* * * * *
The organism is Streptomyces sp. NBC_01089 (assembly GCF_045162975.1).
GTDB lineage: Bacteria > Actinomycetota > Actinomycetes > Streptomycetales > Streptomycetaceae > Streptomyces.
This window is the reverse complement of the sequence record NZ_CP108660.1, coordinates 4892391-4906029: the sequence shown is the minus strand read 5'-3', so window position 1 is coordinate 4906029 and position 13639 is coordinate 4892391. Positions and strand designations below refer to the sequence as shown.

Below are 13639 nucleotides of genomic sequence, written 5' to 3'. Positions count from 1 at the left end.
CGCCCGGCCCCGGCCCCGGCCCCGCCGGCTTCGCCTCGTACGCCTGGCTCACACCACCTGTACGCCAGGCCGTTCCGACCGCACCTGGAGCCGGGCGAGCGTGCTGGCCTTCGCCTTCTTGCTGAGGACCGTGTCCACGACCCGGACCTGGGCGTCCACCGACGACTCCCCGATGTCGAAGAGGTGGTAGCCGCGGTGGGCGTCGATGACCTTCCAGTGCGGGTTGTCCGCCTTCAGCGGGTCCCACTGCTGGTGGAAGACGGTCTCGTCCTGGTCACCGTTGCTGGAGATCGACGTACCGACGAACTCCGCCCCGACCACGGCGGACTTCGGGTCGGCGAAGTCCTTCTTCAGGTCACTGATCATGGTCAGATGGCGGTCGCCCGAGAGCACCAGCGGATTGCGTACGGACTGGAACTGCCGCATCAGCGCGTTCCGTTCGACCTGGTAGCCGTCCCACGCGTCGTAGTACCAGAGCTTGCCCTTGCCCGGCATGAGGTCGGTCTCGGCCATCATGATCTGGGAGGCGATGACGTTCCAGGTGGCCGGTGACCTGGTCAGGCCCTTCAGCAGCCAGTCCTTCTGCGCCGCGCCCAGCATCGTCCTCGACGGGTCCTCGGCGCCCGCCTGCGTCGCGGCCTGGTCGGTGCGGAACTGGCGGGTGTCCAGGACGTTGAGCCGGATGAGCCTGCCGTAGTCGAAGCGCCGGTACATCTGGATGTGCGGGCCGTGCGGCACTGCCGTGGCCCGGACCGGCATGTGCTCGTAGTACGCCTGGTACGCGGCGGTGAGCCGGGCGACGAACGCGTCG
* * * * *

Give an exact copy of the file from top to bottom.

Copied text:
The organism is Streptomyces sp. NBC_01089 (assembly GCF_045162975.1).
GTDB lineage: Bacteria > Actinomycetota > Actinomycetes > Streptomycetales > Streptomycetaceae > Streptomyces.
This window is the reverse complement of the sequence record NZ_CP108660.1, coordinates 4892391-4906029: the sequence shown is the minus strand read 5'-3', so window position 1 is coordinate 4906029 and position 13639 is coordinate 4892391. Positions and strand designations below refer to the sequence as shown.

Below are 13639 nucleotides of genomic sequence, written 5' to 3'. Positions count from 1 at the left end.
CGCCCGGCCCCGGCCCCGGCCCCGCCGGCTTCGCCTCGTACGCCTGGCTCACACCACCTGTACGCCAGGCCGTTCCGACCGCACCTGGAGCCGGGCGAGCGTGCTGGCCTTCGCCTTCTTGCTGAGGACCGTGTCCACGACCCGGACCTGGGCGTCCACCGACGACTCCCCGATGTCGAAGAGGTGGTAGCCGCGGTGGGCGTCGATGACCTTCCAGTGCGGGTTGTCCGCCTTCAGCGGGTCCCACTGCTGGTGGAAGACGGTCTCGTCCTGGTCACCGTTGCTGGAGATCGACGTACCGACGAACTCCGCCCCGACCACGGCGGACTTCGGGTCGGCGAAGTCCTTCTTCAGGTCACTGATCATGGTCAGATGGCGGTCGCCCGAGAGCACCAGCGGATTGCGTACGGACTGGAACTGCCGCATCAGCGCGTTCCGTTCGACCTGGTAGCCGTCCCACGCGTCGTAGTACCAGAGCTTGCCCTTGCCCGGCATGAGGTCGGTCTCGGCCATCATGATCTGGGAGGCGATGACGTTCCAGGTGGCCGGTGACCTGGTCAGGCCCTTCAGCAGCCAGTCCTTCTGCGCCGCGCCCAGCATCGTCCTCGACGGGTCCTCGGCGCCCGCCTGCGTCGCGGCCTGGTCGGTGCGGAACTGGCGGGTGTCCAGGACGTTGAGCCGGATGAGCCTGCCGTAGTCGAAGCGCCGGTACATCTGGATGTGCGGGCCGTGCGGCACTGCCGTGGCCCGGACCGGCATGTGCTCGTAGTACGCCTGGTACGCGGCGGTGAGCCGGGCGACGAACGCGTCG